In a recent study that is shaking up the way we think about hurricanes, researchers are pointing out that these storms are getting so intense, we might just need a whole new category to keep track. I wish I was kidding, but we're talking about bringing in a Category 6 for storms with winds over 192 mph. And before you think this is just some sensationalized piece to get you to click and scroll, the idea of a storm this crazy isn't just theoretical. According to NOLA.com, five of these monsters have already shown up since 2013, all of them reaching their final form in the Pacific.

Now, for folks in the Gulf of Mexico, and let's not forget our friends in the Philippines and Southeast Asia, this news hits close to home. These areas are tagged as prime spots where these supercharged storms could make landfall. According to Michael Wehner from Lawrence Berkeley National Laboratory and James Kossin from First Street Foundation, who published their findings in the Proceedings of the National Academy of Sciences, this uptick in storm intensity is all thanks to our warming climate. They're saying the risk of seeing a Category 6 hurricane in the Gulf could double if global temps rise 2 degrees Celsius above what they were before we started industrializing everything. And triple at a 4-degree increase. As of last summer, we're already at a 1.5-degree increase, so, yeah, not great.

The Saffir-Simpson scale, which has been our go-to for classifying hurricanes since the 1970s, might not cut it anymore. It's all about wind speed, but anyone who's been through a hurricane knows it's about a lot more than how fast the wind's blowing. Think storm surge, flooding, and even tornadoes. The problem is once a storm hits Category 5, that's as bad as the scale says it can get, even if it's way worse.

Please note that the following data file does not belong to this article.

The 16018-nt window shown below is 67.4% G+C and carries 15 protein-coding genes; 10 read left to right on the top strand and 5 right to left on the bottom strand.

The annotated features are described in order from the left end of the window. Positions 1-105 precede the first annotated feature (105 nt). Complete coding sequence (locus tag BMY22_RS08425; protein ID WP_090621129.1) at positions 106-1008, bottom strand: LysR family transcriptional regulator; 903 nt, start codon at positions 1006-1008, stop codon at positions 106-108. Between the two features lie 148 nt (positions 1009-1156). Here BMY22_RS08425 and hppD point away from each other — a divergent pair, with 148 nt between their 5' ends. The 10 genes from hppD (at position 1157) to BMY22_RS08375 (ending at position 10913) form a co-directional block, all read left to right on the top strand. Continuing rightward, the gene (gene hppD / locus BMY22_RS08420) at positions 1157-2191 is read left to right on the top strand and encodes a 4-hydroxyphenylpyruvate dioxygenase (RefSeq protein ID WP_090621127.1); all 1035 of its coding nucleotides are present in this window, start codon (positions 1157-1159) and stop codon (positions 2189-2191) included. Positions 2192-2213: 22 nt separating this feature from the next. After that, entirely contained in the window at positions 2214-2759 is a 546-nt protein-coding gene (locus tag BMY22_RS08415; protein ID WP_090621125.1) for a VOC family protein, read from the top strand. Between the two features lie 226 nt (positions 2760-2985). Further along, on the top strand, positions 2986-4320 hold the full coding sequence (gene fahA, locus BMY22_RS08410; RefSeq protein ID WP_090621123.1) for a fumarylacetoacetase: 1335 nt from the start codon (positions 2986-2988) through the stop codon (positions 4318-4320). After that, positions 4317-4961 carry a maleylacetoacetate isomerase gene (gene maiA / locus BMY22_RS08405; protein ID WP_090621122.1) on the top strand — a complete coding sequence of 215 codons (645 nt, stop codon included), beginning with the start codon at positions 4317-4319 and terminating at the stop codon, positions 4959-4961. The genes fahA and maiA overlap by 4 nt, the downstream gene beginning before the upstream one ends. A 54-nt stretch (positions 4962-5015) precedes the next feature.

There's been a lot of chatter among scientists about tweaking the scale to better reflect the real risk from these storms, especially considering things like storm surge and flooding. But so far, those in charge at the National Oceanic and Atmospheric Administration (NOAA) haven't made moves to change the scale. That said, the way we forecast hurricanes is getting a second look, particularly the "cone of uncertainty" – because the impact of these storms often stretches far beyond that cone.

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So, yeah, this study's kind of a big deal, especially for places like Louisiana that are right in the hurricane hotspot. It's a heads-up that we're in for more intense storms, and it's probably about time we start thinking about what that really means.

Check the full NOLA.com story here, and enjoy as much time as you can before we even have to start thinking about hurricane season.

LOOK: The most expensive weather and climate disasters in recent decades

Stacker ranked the most expensive climate disasters by the billions since 1980 by the total cost of all damages, adjusted for inflation, based on 2021 data from the National Oceanic and Atmospheric Administration (NOAA). The list starts with Hurricane Sally, which caused $7.3 billion in damages in 2020, and ends with a devastating 2005 hurricane that caused $170 billion in damage and killed at least 1,833 people. Keep reading to discover the 50 of the most expensive climate disasters in recent decades in the U.S.

Gallery Credit: KATELYN LEBOFF

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